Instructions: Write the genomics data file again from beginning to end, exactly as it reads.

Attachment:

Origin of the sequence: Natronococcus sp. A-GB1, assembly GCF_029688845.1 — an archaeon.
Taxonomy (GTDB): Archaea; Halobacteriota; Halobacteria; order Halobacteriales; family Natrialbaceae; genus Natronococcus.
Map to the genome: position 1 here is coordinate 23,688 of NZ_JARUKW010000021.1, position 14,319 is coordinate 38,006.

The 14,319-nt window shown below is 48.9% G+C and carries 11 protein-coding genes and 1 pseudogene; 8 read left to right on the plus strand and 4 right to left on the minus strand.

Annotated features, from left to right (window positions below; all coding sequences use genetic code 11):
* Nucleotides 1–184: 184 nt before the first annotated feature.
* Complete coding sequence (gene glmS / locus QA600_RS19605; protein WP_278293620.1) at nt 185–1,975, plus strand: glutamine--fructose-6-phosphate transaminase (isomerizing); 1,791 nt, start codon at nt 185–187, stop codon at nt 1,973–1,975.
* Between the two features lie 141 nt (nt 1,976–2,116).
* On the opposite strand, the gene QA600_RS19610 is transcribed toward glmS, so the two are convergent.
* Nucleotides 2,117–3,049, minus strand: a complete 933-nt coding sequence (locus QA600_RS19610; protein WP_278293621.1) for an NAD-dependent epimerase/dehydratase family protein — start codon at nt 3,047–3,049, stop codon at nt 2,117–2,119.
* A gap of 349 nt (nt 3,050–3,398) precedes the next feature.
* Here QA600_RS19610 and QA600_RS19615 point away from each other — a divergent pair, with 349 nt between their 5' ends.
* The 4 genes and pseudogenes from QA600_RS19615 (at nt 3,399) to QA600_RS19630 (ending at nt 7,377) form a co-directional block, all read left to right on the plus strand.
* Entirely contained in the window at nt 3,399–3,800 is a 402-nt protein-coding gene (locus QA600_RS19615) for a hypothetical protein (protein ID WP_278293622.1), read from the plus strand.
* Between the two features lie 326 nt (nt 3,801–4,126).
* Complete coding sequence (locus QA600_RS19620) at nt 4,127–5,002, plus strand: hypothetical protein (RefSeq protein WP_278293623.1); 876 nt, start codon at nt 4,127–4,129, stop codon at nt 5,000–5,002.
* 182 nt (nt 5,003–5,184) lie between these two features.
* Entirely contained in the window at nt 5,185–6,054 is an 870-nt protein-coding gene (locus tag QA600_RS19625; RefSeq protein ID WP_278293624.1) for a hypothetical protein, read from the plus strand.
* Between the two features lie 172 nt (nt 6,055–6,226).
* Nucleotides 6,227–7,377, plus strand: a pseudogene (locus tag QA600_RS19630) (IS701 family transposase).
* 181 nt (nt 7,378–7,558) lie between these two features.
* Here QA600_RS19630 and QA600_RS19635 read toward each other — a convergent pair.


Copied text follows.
Origin of the sequence: Natronococcus sp. A-GB1, assembly GCF_029688845.1 — an archaeon.
Taxonomy (GTDB): Archaea; Halobacteriota; Halobacteria; order Halobacteriales; family Natrialbaceae; genus Natronococcus.
Map to the genome: position 1 here is coordinate 23,688 of NZ_JARUKW010000021.1, position 14,319 is coordinate 38,006.

The 14,319-nt window shown below is 48.9% G+C and carries 11 protein-coding genes and 1 pseudogene; 8 read left to right on the plus strand and 4 right to left on the minus strand.

Annotated features, from left to right (window positions below; all coding sequences use genetic code 11):
* Nucleotides 1–184: 184 nt before the first annotated feature.
* Complete coding sequence (gene glmS / locus QA600_RS19605; protein WP_278293620.1) at nt 185–1,975, plus strand: glutamine--fructose-6-phosphate transaminase (isomerizing); 1,791 nt, start codon at nt 185–187, stop codon at nt 1,973–1,975.
* Between the two features lie 141 nt (nt 1,976–2,116).
* On the opposite strand, the gene QA600_RS19610 is transcribed toward glmS, so the two are convergent.
* Nucleotides 2,117–3,049, minus strand: a complete 933-nt coding sequence (locus QA600_RS19610; protein WP_278293621.1) for an NAD-dependent epimerase/dehydratase family protein — start codon at nt 3,047–3,049, stop codon at nt 2,117–2,119.
* A gap of 349 nt (nt 3,050–3,398) precedes the next feature.
* Here QA600_RS19610 and QA600_RS19615 point away from each other — a divergent pair, with 349 nt between their 5' ends.
* The 4 genes and pseudogenes from QA600_RS19615 (at nt 3,399) to QA600_RS19630 (ending at nt 7,377) form a co-directional block, all read left to right on the plus strand.
* Entirely contained in the window at nt 3,399–3,800 is a 402-nt protein-coding gene (locus QA600_RS19615) for a hypothetical protein (protein ID WP_278293622.1), read from the plus strand.
* Between the two features lie 326 nt (nt 3,801–4,126).
* Complete coding sequence (locus QA600_RS19620) at nt 4,127–5,002, plus strand: hypothetical protein (RefSeq protein WP_278293623.1); 876 nt, start codon at nt 4,127–4,129, stop codon at nt 5,000–5,002.
* 182 nt (nt 5,003–5,184) lie between these two features.
* Entirely contained in the window at nt 5,185–6,054 is an 870-nt protein-coding gene (locus tag QA600_RS19625; RefSeq protein ID WP_278293624.1) for a hypothetical protein, read from the plus strand.
* Between the two features lie 172 nt (nt 6,055–6,226).
* Nucleotides 6,227–7,377, plus strand: a pseudogene (locus tag QA600_RS19630) (IS701 family transposase).
* 181 nt (nt 7,378–7,558) lie between these two features.
* Here QA600_RS19630 and QA600_RS19635 read toward each other — a convergent pair.